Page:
Then, there is Kansas.  What the Jayhawks are to college basketball, they are the opposite in college football.  Since Mark Mangino was forced out at Kansas over several allegations of abuse, the KU program has been the weakest of any Power 5 Conference school.  Three coaches failed to turn the program around, as the Jayhawks are an incredibly poor 5-75 in the Big 12 since Mangino left.  Enter Les Miles as the new coach.  The Kansas football program will definitely be a little more exciting just because one never knows what Miles might do as the coach.  It would not be shocking to see Kansas go for a first down on fourth down inside their own 20 yard line.  They might run plays from the single wing, double wing, wishbone, or air raid offense–in the same possession!  The only for sure thing is that Les will sample the grass in every stadium the Jayhawks play.  If they happen to actually win a conference game this year, it will be a bonus.  They have a chance to begin the season 2-0, but they will almost assuredly lost the final 10.

Two teams remain in this little preview.  Oklahoma State and TCU have been middle of the pack teams in the last couple seasons, and they appear to still be behind the top four, while they are considerably better than the bottom four.  Because the Big 12 has a nine-game conference schedule, both the Cowboys and Horned Frogs can go 4-0 against the transitioning teams.  This means, they need to win two of their three non-league games to become bowl eligible.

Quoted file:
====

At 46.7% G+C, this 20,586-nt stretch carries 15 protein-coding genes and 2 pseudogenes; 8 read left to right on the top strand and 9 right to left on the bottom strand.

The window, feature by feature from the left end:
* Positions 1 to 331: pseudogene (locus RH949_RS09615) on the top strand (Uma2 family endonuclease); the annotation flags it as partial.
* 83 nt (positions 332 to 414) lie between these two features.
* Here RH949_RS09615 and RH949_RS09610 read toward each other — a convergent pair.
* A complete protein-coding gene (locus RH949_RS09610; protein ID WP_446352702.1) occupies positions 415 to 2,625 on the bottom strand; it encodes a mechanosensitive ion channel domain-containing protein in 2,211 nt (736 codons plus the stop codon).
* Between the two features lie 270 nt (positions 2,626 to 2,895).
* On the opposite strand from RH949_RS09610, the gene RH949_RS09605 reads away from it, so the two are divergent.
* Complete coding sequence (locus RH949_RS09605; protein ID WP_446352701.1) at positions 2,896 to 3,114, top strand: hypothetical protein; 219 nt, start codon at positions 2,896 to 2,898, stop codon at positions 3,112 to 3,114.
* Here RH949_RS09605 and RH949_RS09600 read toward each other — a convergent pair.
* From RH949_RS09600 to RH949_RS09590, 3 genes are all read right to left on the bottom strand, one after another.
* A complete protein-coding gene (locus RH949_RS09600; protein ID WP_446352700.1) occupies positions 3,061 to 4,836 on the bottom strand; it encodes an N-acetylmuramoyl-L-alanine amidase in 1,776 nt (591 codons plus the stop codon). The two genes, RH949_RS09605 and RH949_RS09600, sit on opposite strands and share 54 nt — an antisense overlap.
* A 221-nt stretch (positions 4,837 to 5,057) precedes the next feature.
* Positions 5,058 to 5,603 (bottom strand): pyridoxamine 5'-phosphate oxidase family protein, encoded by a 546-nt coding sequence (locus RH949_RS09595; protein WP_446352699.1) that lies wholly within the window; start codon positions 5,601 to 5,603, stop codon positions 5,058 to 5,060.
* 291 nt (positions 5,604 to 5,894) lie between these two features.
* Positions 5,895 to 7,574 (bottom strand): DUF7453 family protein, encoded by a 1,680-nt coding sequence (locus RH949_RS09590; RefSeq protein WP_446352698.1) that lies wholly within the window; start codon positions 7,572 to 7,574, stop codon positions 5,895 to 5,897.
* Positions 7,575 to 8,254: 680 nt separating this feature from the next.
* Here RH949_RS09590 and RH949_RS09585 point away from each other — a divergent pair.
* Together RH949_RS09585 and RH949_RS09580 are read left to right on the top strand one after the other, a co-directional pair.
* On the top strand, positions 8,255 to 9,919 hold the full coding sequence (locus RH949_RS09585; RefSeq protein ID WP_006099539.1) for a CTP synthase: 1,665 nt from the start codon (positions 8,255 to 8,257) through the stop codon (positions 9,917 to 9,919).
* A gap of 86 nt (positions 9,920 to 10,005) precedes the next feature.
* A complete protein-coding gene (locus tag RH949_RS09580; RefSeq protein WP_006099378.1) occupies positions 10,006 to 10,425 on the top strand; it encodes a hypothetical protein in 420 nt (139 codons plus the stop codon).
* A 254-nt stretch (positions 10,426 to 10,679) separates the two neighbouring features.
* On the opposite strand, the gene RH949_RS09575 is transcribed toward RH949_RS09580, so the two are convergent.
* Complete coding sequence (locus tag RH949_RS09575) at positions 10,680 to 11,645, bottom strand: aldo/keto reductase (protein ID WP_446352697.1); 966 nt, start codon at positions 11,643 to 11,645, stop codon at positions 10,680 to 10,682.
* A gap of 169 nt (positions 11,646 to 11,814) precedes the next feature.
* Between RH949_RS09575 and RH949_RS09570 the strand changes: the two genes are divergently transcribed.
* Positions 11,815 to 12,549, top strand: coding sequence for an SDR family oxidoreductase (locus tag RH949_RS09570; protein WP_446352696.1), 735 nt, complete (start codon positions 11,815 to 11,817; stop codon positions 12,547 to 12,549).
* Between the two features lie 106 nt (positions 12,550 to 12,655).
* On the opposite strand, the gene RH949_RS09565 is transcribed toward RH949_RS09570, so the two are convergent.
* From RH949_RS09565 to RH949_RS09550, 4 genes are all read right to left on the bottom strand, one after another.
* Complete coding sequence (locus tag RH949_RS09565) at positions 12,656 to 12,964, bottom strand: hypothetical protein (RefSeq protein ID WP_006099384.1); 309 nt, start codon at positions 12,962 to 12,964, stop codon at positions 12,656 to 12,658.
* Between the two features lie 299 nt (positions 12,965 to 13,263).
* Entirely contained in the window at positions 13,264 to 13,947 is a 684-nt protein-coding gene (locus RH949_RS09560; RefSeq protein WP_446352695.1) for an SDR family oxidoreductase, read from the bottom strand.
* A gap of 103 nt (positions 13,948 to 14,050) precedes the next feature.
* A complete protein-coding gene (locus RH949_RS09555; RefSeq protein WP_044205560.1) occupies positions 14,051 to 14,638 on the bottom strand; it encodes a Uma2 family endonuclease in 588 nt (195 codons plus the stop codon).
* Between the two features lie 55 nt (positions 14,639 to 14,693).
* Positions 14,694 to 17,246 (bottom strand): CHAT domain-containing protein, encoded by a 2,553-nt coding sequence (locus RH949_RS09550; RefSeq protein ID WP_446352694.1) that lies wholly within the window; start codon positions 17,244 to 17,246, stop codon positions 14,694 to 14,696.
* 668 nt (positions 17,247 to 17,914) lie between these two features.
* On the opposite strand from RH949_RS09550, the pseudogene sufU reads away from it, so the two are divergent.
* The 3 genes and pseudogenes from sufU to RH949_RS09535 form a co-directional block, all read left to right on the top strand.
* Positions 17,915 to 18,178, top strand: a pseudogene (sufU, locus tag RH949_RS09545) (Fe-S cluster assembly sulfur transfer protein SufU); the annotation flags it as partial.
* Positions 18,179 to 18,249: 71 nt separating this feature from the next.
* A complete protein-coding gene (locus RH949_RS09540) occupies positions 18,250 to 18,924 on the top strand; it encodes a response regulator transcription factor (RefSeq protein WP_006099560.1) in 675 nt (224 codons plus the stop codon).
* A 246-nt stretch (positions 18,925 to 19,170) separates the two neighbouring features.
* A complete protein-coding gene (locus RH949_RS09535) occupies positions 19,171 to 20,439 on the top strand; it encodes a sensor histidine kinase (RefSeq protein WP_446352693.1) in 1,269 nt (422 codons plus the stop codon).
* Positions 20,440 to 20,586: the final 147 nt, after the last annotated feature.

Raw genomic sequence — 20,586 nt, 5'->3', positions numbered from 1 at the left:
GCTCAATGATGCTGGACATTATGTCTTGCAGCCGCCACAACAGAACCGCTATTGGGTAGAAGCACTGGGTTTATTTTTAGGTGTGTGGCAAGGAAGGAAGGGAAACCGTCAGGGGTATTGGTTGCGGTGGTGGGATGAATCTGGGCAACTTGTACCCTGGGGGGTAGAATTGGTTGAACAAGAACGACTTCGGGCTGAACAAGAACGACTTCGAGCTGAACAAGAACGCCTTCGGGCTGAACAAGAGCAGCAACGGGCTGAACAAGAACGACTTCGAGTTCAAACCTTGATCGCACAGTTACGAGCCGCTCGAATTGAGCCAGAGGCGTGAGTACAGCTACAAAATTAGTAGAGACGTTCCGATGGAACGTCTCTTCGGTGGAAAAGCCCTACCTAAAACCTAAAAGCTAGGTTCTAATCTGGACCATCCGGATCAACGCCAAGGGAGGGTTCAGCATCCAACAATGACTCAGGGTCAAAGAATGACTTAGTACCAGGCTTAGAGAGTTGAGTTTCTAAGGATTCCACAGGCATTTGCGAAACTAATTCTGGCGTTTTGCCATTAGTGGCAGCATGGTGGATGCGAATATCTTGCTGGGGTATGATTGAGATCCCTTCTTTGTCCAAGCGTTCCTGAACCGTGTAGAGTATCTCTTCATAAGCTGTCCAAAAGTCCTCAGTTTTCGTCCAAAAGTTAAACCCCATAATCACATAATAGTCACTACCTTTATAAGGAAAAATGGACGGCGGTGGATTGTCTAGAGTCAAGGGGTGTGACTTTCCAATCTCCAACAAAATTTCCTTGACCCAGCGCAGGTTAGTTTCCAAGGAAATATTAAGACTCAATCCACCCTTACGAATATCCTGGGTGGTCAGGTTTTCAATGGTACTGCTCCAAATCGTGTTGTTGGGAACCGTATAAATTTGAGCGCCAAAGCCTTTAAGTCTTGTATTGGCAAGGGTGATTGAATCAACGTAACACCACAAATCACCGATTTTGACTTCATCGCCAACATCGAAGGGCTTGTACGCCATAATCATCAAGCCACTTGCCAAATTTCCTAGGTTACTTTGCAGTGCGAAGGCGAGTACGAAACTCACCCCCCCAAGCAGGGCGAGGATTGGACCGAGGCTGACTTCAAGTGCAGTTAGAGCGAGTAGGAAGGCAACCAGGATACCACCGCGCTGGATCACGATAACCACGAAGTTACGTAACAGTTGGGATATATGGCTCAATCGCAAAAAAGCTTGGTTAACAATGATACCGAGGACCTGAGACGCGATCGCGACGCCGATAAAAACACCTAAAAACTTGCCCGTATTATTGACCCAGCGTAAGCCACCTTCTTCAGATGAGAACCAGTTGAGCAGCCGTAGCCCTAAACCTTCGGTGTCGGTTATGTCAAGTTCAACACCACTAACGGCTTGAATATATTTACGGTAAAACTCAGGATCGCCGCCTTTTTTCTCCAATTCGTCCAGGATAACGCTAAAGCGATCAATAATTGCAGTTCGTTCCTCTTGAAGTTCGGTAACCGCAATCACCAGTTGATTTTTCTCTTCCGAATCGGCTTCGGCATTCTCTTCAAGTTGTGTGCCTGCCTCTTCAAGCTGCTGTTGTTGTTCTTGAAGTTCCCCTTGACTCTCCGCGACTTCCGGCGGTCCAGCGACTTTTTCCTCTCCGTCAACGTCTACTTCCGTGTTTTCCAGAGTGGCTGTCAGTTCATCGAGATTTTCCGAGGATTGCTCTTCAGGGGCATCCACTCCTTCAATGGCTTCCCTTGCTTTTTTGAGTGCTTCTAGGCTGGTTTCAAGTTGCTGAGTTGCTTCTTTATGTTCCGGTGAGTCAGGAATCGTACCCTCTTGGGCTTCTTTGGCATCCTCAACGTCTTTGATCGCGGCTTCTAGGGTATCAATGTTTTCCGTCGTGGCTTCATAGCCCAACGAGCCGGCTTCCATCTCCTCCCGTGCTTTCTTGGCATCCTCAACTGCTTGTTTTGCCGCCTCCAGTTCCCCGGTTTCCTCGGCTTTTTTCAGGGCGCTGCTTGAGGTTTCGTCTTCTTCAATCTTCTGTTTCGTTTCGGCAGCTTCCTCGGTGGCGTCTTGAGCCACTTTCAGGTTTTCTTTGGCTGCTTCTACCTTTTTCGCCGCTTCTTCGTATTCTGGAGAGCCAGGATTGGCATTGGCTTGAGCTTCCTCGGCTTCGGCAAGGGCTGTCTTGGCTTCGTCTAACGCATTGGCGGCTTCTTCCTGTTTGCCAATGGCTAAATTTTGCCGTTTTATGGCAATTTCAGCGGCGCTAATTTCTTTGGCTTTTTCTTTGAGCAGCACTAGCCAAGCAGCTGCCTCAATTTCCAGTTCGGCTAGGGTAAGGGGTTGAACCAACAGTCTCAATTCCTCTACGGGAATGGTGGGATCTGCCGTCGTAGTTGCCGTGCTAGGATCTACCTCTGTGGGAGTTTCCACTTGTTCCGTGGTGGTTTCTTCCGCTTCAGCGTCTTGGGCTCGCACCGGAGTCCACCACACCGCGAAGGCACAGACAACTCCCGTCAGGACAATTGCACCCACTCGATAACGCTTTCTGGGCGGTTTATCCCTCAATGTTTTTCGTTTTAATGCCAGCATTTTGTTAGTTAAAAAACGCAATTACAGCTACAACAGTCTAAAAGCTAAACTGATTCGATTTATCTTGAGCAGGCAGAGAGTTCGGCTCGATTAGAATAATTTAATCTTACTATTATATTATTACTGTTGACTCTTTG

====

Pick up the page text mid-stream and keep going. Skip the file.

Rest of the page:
Here is how the Big 12 Media voted in the preseason poll.

 

Big 12 Conference Media Poll

 

Pos. Team 1st Place Votes Overall Votes
1 Oklahoma 68 761
2 Texas 9 696
3 Iowa St. 0 589
4 TCU 0 474
5 Oklahoma St. 0 460
6 Baylor 0 453
7 Texas Tech 0 281
8 West Virginia 0 241
9 Kansas St. 0 191
10 Kansas 0 89
 

 

Championship Game Winner
None Chosen

 

The Initial PiRate Ratings believe the conference race will be a little bit different, and there won’t be a wide moat between Oklahoma and the next three teams.

 

Preseason PiRate Ratings–Big 12

 

Team PiRate Mean Bias Average
Oklahoma 120.8 119.4 120.4 120.2
Iowa St. 112.0 112.2 111.9 112.0
Texas 111.6 111.2 110.9 111.2
Baylor 110.1 110.2 109.6 110.0
Oklahoma St. 109.7 110.0 109.0 109.6
Texas Tech 108.1 107.6 107.2 107.6
Kansas St. 107.5 106.8 107.1 107.1
West Virginia 107.6 106.2 107.1 106.9
T C U 102.6 105.6 103.0 103.7
Kansas 95.6 96.5 95.3 95.8
 

 

Big 12 Averages 108.6 108.6 108.1 108.4

 

Note:  These preseason ratings are accurate as of August 1, 2019, and subject to change before the first week of the season due to personnel changes prior to the first week of the season.

 

Predicted Won-Loss Records

The PiRate Ratings were not created to forecast won-loss records like other ratings might attempt.  Our ratings are valid for just the next game on the teams’ schedules, and we have pre-set adjustments built into our ratings on many teams.  For instance, if a team has exceptional starting talent but little depth, their rating has a pre-set reduction per week of the season, so that even if they win or lose a game by the exact expected margin, they will lose some of their power rating due to their depth issues.

If a team has exceptional, but inexperienced talent, their rating will have a pre-set addition per week of the season, and even if their performance may be exactly what was expected, their power rating will rise.